(A) 79 (B) 80 (C) 81 (D) 157 (E) 159

The solution given in the file was 79, which is not correct. Also the problem was solved with AP formula thus was long and used the theory rarely tested in GMAT. Here is my solution and my notes about AP. Some may be useful:

The number of terms in this set would be: n=(k-1)/2 (as k is odd) Last term: k-1 Average would be first term+last term/2=(2+k-1)/2=(k+1)/2 Also average: sum/number of terms=79*80/((k-1)/2)=158*80/(k-1) (k+1)/2=158*80/(k-1) --> (k-1)(k+1)=158*160 --> k=159

Answer E.

MY NOTES ABOUT AP: ARITHMETIC PROGRESSION Sequence a1, a2,…an, so that a(n)=a(n-1)+d (constant) nth term an = a1 + d ( n – 1 ) Sn=n*(a1+an)/2 or Sn=n*(2a1+d(n-1))/2 Special cases: I. 1+2+…+n=n(1+n)/2 (Sum of n first integers) II. 1+3+5+… (n times)=n^2 (Sum of n first odd numbers). nth term=2n-1 III. 2+4+6+… (n times)=n(n+1) (Sum of n first even numbers) nth term=2n

SOLUTION WITH THE AP FORMULA: Sequence of even numbers First term a=2, common difference d=2 since even number Sum to first n numbers of AP: Sn=n*(a1+an)/2=n(2*2+2(n-1))/2=n(n+1)=79*80 n=79 (odd) Number of terms n=(k-1)/2=79 k=159

OR Sum of n even numbers n(n+1)=79*80 n=79 k=2n+1=159

Sum of first n positive integers: 1+2+...+n=\frac{1+n}{2}*n. For example, the sum of first 5 positive integers is 1+2+3+4+5=\frac{1+5}{2}*5=15

Sum of n first odd numbers: a_1+a_2+...+a_n=1+3+...+a_n=n^2, where a_n is the last, n_{th} term and given by: a_n=2n-1. Given n=5 first odd integers, then their sum equals to 1+3+5+7+9=5^2=25.

Sum of n first positive even numbers: a_1+a_2+...+a_n=2+4+...+a_n=n(n+1), where a_n is the last, n_{th} term and given by: a_n=2n. Given n=4 first positive even integers, then their sum equals to 2+4+6+8=4(4+1)=20.

Re: TOUGH & TRICKY SET Of PROBLMS [#permalink]
24 Jan 2014, 14:52

Bunuel wrote:

SOLUTION: 1. THE SUM OF EVEN INTEGERS: The sum of the even numbers between 1 and k is 79*80, where k is an odd number, then k=?

(A) 79 (B) 80 (C) 81 (D) 157 (E) 159

The solution given in the file was 79, which is not correct. Also the problem was solved with AP formula thus was long and used the theory rarely tested in GMAT. Here is my solution and my notes about AP. Some may be useful:

The number of terms in this set would be: n=(k-1)/2 (as k is odd) Last term: k-1 Average would be first term+last term/2=(2+k-1)/2=(k+1)/2 Also average: sum/number of terms=79*80/((k-1)/2)=158*80/(k-1) (k+1)/2=158*80/(k-1) --> (k-1)(k+1)=158*160 --> k=159

Answer E.

MY NOTES ABOUT AP: ARITHMETIC PROGRESSION Sequence a1, a2,…an, so that a(n)=a(n-1)+d (constant) nth term an = a1 + d ( n – 1 ) Sn=n*(a1+an)/2 or Sn=n*(2a1+d(n-1))/2 Special cases: I. 1+2+…+n=n(1+n)/2 (Sum of n first integers) II. 1+3+5+… (n times)=n^2 (Sum of n first odd numbers). nth term=2n-1 III. 2+4+6+… (n times)=n(n+1) (Sum of n first even numbers) nth term=2n

SOLUTION WITH THE AP FORMULA: Sequence of even numbers First term a=2, common difference d=2 since even number Sum to first n numbers of AP: Sn=n*(a1+an)/2=n(2*2+2(n-1))/2=n(n+1)=79*80 n=79 (odd) Number of terms n=(k-1)/2=79 k=159

OR Sum of n even numbers n(n+1)=79*80 n=79 k=2n+1=159

HI Bunel, Thank you for the explanataion. N(n+1) makes it very easy. I was actually taking n =k which is not the right answer. Could you please explain Why is k 2n+1?

Re: TOUGH & TRICKY SET Of PROBLMS [#permalink]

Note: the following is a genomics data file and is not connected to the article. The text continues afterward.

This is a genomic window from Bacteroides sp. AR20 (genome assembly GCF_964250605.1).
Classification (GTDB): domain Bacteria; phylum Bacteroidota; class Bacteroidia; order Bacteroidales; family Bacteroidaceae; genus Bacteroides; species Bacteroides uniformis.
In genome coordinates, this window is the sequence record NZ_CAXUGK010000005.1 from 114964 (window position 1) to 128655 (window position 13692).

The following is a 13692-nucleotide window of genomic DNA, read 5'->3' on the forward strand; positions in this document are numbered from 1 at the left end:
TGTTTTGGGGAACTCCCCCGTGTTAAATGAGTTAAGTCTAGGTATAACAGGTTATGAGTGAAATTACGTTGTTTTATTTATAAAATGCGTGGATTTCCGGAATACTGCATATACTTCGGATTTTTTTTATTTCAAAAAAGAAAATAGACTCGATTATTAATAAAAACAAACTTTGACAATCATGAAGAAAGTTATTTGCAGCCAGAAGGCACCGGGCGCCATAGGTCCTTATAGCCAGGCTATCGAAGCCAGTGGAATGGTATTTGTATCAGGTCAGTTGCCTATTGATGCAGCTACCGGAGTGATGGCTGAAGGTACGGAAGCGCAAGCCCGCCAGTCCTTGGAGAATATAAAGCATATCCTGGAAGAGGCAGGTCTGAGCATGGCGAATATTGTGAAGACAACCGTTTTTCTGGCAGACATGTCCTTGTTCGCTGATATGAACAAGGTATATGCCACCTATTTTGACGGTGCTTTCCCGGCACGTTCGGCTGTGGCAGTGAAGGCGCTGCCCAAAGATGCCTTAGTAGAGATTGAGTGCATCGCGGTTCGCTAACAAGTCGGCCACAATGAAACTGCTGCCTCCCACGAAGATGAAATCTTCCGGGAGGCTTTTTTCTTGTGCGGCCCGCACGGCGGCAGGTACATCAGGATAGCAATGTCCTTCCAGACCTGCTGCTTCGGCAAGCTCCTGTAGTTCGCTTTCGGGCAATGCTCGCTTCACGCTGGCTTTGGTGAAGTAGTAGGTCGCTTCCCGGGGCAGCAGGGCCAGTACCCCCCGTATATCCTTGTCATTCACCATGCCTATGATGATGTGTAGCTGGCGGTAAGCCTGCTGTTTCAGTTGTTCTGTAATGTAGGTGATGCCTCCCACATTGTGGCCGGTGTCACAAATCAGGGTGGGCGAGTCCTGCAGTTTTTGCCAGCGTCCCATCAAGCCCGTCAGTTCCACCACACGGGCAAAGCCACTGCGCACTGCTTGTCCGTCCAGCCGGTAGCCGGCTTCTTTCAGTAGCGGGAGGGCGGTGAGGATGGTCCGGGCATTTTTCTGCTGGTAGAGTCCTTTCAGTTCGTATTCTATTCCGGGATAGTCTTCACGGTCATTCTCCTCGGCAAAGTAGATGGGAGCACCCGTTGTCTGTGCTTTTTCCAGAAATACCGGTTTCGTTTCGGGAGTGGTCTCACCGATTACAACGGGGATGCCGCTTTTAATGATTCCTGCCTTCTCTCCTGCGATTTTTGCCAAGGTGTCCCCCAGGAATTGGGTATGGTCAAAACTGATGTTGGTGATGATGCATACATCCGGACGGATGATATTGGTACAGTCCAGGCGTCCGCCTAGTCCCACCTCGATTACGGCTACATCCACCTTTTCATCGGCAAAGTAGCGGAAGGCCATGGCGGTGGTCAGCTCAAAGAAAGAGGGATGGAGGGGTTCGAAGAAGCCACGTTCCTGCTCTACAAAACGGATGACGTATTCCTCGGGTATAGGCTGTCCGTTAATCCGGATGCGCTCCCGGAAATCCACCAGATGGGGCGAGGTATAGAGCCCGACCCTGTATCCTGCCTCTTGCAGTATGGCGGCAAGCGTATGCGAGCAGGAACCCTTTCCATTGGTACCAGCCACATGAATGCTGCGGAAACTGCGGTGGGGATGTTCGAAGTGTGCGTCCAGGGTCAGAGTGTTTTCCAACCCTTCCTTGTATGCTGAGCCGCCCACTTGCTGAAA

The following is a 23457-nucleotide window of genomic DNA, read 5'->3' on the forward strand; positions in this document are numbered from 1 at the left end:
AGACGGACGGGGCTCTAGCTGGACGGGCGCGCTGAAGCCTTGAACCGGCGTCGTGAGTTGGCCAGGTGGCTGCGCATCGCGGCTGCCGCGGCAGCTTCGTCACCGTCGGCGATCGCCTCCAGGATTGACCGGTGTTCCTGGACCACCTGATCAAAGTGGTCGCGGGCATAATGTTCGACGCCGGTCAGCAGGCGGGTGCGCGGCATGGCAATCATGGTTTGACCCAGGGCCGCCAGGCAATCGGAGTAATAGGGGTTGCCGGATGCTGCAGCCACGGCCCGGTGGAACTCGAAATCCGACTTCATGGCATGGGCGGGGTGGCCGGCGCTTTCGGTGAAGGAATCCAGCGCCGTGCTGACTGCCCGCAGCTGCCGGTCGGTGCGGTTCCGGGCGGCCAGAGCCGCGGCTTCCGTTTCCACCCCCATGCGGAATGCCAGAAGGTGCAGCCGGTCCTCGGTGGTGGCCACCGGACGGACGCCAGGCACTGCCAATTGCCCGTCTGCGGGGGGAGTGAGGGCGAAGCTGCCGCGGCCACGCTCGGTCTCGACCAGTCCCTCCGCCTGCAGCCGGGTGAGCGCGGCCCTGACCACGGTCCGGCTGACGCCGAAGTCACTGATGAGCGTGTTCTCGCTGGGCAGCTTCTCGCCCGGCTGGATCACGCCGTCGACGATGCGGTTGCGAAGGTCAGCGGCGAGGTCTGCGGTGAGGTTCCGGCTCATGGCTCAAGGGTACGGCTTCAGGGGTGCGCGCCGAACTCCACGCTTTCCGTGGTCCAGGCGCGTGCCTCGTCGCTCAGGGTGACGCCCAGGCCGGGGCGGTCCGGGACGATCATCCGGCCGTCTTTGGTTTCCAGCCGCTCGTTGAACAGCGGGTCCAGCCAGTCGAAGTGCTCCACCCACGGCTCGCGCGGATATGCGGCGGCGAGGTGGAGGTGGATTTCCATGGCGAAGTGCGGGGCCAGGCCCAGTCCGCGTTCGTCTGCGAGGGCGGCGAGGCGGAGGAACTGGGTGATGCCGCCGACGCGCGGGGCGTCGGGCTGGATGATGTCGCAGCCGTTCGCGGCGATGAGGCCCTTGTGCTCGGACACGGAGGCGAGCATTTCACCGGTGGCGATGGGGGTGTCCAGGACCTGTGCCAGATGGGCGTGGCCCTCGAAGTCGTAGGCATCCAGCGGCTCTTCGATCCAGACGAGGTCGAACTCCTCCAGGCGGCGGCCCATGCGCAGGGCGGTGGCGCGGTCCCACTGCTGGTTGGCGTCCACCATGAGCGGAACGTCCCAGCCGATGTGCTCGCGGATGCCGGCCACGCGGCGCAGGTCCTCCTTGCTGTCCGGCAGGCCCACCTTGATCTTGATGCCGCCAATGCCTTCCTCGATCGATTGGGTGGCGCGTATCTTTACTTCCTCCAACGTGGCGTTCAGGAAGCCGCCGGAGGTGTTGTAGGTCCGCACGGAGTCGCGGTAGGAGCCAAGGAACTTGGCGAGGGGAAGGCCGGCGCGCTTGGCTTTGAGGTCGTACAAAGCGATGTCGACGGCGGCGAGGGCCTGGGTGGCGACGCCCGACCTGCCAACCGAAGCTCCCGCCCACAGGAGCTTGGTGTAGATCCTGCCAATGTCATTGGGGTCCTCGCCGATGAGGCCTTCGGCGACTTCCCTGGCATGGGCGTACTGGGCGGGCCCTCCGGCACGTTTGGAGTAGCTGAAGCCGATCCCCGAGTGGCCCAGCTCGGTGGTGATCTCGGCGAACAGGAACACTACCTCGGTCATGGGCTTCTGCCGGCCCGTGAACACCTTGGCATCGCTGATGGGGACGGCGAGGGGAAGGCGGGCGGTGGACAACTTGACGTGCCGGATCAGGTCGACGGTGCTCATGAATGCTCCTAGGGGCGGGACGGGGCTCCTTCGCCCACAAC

24 Jan 2014, 16:07

Bunuel wrote:

SOLUTION: 7. THE DISTANCE BETWEEN THE CIRCLE AND THE LINE: What is the least possible distance between a point on the circle x^2 + y^2 = 1 and a point on the line y = 3/4*x - 3?

A) 1.4 B) sqrt (2) C) 1.7 D) sqrt (3) E) 2.0

This is tough: First note that min distance from the circle to the line would be: length of perpendicular from the origin to the line (as the circle is centered at the origin) - the radius of a circle (which is 1).

Now we can do this by finding the equation of a line perpendicular to given line y=\frac{3}{4}*x-3 (we know it should cross origin and cross given line, so we can write the formula of it), then find the croos point of these lines and then the distance between the origin and this point. But it's very lengthy way.

There is another, shorter one. Though I've never seen any GMAT question requiring the formula used in it.

We know the formula to calculate the distance between two points (x_1,y_1) and (x_2,y_2): d=\sqrt{(x_1-x_2)^2+(y_1-y_2)^2} BUT there is a formula to calculate the distance between the point (in our case origin) and the line:

DISTANCE BETWEEN THE LINE AND POINT: Line: ay+bx+c=0, point (x_1,y_1)

d=\frac{|ay_1+bx_1+c|}{\sqrt{a^2+b^2}}

DISTANCE BETWEEN THE LINE AND ORIGIN: As origin is (0,0) -->

d=\frac{|c|}{\sqrt{a^2+b^2}}

So in our case it would be: d=\frac{|3|}{\sqrt{1^2+(\frac{3}{4})^2}}=\frac{12}{5}=2.4

So the shortest distance would be: 2.4-1(radius)=1.4

Answer: A.

OR ANOTHER APPROACH:

In an x-y Cartesian coordinate system, the circle with center (a, b) and radius r is the set of all points (x, y) such that: (x-a)^2+(y-b)^2=r^2

If the circle is centered at the origin (0, 0), then the equation simplifies to: x^2+y^2=r^2

So, the circle represented by the equation x^2+y^2 = 1 is centered at the origin and has the radius of r=\sqrt{1}=1.

Then note that min distance from the circle to the line would be: length of perpendicular from the origin to the line (as the circle is centered at the origin) - the radius of a circle (which is 1).

So we should find the length of perpendicular, or the height of the right triangle formed by the X and Y axis and the line y = \frac{{3}}{{4}}x-3.

The legs would be the value of x for y=0 (x intercept) --> y=0, x=4 --> leg_1=4. and the value of y for x=0 (y intercept) --> x=0, y=-3 --> leg_2=3.

So we have the right triangle with legs 4 and 3 and hypotenuse 5. What is the height of this triangle (perpendicular from right angle to the hypotenuse)? As perpendicular to the hypotenuse will always divide the triangle into two triangles with the same properties as the original triangle: \frac{height}{leg_1}=\frac{leg_2}{hypotenuse} --> \frac{height}{3}=\frac{4}{5} --> height=2.4.

Distance=height-radius=2.4-1=1.4

Answer: A.

You can check the link of Coordinate Geometry below for more.

Thank you very much. I just want to know why did we subtract the radius from the distance to find the minimum distance

Re: TOUGH & TRICKY SET Of PROBLMS [#permalink]
24 Jan 2014, 16:35

Bunuel wrote:

SOLUTION OF 8-10 8. THE AVERAGE TEMPERATURE: The average of temperatures at noontime from Monday to Friday is 50; the lowest one is 45, what is the possible maximum range of the temperatures?

A. 20 B. 25 C. 40 D. 45 E. 75

Average=50, Sum of temperatures=50*5=250 As the min temperature is 45, max would be 250-4*45=70 --> The range=70(max)-45(min)=25